KWAME HOLMAN: Originally, Sen. Fred Thompson, chairman of the Governmental Affairs Committee, wanted to conduct a wide-ranging investigation into the ‘96 campaign. Last month, his committee voted unanimously to have the probe look at both presidential and congressional campaigns and at both illegal and legal fund-raising activities. But that plan was shelved last week by Thompson's fellow Republicans in the Senate Rules Committee. At that hearing Wendell Ford, the ranking Democrat on the Committee, pushed Thompson to admit he had given in to his colleagues.
SEN. WENDELL FORD, (D) Kentucky: I want to get back to what you and Sen. Glenn agreed to, and I think that part of it I want to see maintained. I see that eroding, and I see that you're accepting that as a good soldier.
SEN. FRED THOMPSON, Chairman, Governmental Affairs Committee: Well, don't jump to any conclusions.
SEN. WENDELL FORD: Well, I've got to because that's all I've got. I'm not included in the conversation, how this came about.
SEN. FRED THOMPSON: Well, I've not been included in them for very long.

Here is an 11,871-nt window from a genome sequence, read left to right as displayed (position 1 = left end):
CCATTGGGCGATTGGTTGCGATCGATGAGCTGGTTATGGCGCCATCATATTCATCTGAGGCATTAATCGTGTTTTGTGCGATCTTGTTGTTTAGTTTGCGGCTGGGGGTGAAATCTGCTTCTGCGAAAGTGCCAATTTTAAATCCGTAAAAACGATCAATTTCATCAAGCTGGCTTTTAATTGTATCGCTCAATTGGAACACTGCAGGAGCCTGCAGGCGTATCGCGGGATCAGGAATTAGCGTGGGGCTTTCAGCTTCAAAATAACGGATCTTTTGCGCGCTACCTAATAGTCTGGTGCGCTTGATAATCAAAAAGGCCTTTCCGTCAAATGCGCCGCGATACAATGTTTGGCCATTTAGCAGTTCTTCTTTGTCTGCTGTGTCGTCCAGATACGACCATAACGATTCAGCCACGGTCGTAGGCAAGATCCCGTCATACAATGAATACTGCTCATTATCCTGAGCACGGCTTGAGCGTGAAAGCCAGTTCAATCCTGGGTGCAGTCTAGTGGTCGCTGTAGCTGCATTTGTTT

SEN. WENDELL FORD: That's a large and growing crowd.
SEN. FRED THOMPSON: Let me tell you about that, if I may take a minute. I think that it's been pretty apparent that I've been pretty forceful in terms of the way that I thought this thing ought to go. I'm not going to go back on what committee voted out unanimously in terms of my thoughts and positions. I feel today just like I felt all along. But I've been driving--we're a big stock car country down where I come from, and it occurs to me that I've been driving that old car about as close to the car as I can without crashing it. And I've got to decide whether or not I want to risk crashing it or finish the race. And as many members have said here today, they feel like that this is the way to go and maybe the only thing that will go.